Solid waste district purchasing equipment, targeting efficiencyJul 30, 2014 By Eric Blom, Staff Writer
The Fremont County Solid Waste Disposal District is moving forward with purchasing several pieces of heavy equipment, some of which is part of a plan to increase efficiency.
At its July 22 meeting, the district's board of directors accepted a $406,000 bid for a Caterpillar waste compactor from Wyoming Machinery. The district received two other bids, one of which was lower than Wyoming Machinery's, but the winning bid was the only one meeting all of the bid specifications, solid waste superintendent Andy Frey said.
"The waste compactor is our backbone right now, and we need redundancy with equipment," he said. "The machine we do have is an '01. It's a good machine, but it would serve better as a backup."
District lawyer Rick Sollars clarified that the board did not have to accept the lowest bid if it did not meet all requirements.
Compacting waste is one of the changes the district board adopted earlier this year to make the countywide operation more efficient. The district had been baling waste and placing the compacted bundles into landfills.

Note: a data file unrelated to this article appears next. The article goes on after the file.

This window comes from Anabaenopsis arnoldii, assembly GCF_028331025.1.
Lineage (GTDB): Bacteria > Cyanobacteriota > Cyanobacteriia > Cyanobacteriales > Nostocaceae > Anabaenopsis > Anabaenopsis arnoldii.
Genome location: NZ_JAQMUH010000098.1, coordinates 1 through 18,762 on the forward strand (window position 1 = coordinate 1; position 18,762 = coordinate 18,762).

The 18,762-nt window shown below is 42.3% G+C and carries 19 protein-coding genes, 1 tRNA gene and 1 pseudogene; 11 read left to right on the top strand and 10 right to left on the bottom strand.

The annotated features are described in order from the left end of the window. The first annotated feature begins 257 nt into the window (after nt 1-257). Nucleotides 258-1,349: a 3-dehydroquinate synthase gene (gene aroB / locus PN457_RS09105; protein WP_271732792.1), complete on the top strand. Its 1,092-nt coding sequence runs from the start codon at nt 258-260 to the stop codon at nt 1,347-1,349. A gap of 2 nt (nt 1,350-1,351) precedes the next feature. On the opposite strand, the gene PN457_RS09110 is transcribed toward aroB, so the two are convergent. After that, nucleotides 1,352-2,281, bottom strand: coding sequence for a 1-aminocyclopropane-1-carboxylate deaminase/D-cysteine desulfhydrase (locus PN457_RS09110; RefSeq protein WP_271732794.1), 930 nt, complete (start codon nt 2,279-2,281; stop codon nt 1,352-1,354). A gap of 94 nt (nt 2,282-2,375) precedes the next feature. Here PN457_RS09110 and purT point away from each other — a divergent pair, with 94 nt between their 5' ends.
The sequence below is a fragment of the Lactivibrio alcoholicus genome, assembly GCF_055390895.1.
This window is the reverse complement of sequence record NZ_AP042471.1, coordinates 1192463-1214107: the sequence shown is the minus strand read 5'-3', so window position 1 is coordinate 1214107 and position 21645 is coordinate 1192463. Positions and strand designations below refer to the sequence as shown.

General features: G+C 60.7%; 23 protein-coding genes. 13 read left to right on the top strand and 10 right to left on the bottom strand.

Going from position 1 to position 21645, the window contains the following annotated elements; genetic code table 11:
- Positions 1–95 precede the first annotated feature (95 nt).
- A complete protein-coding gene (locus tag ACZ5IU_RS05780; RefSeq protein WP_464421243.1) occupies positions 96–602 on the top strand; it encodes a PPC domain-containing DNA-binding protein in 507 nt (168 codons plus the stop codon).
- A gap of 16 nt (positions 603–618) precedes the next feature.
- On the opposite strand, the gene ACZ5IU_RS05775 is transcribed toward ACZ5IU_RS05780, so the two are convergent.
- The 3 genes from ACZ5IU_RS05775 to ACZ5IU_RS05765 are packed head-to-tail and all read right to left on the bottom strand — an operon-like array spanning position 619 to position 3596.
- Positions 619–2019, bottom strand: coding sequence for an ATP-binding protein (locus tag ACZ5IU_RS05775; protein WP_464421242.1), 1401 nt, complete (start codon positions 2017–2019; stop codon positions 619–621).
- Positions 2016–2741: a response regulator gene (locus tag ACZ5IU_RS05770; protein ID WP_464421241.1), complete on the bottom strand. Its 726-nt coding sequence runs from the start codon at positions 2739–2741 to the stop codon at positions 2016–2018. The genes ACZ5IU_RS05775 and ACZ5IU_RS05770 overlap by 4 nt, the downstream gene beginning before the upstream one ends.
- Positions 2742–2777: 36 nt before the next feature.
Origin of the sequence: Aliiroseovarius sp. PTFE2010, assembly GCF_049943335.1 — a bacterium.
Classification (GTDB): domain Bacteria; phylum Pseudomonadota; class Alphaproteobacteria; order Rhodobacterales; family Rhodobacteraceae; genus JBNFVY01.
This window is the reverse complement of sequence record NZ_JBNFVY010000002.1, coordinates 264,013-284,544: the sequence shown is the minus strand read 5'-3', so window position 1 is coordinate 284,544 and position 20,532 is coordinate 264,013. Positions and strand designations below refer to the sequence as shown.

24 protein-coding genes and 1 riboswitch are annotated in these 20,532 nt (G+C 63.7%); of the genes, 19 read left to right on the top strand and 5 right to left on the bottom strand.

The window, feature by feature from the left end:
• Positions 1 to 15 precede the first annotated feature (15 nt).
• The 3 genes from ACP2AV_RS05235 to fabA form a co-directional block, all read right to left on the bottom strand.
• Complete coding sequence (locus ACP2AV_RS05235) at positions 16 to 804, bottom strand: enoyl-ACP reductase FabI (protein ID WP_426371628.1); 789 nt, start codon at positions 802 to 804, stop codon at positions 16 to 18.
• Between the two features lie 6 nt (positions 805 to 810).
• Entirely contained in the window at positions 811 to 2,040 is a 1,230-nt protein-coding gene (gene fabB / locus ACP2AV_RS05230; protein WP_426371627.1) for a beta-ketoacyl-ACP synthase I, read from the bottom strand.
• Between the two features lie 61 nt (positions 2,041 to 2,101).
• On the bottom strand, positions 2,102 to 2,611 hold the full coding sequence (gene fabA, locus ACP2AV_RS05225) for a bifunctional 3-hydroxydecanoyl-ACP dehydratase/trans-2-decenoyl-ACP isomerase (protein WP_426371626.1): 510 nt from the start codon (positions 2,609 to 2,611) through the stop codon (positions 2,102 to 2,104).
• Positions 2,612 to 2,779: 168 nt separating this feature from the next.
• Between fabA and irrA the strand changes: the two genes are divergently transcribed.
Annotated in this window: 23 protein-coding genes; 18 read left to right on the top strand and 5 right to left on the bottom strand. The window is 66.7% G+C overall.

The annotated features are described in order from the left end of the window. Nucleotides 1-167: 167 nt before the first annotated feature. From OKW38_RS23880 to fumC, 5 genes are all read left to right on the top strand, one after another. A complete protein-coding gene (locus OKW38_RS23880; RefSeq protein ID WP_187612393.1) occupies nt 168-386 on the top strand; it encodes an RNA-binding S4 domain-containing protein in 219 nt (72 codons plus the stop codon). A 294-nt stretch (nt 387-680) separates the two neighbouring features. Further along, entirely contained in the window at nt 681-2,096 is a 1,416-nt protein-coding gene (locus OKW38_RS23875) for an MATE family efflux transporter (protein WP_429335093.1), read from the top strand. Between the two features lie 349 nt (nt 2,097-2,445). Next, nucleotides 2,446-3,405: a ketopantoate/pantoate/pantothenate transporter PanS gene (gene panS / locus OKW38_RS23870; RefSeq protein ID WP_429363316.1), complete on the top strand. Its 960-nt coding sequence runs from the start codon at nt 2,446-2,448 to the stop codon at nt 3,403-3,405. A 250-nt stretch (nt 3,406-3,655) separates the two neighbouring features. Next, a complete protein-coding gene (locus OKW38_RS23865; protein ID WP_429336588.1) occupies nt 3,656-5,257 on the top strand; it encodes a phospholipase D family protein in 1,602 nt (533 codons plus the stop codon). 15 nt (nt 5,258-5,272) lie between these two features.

The district believes dumping trash loose in the landfill and squeezing it down with a heavy trash compactor would allow it to achieve a greater density of waste in its landfills, allowing it to put more trash in the same space.
One specification the two losing bids did not contain was a seven-year warranty, according to a report from Frey. Wyoming Machinery's offer included a seven-year warranty, while the others included six-year warranties.
The board also approved going to bid on a semi tractor and a walking-floor trailer. Solid Waste's budget for the year already includes the purchases at $140,000 for the tractor and $75,000 for the trailer.
A walking-floor trailer can carry between 20 tons and 22 tons of waste and has a floor built in to move the material.
"They create a redundancy with equipment we need," Frey said about the planned purchases.
The district has three semi tractors that are road-worthy, Frey said, and two are constantly in use. The third often is as well. He said they often tow walking-floor trailers.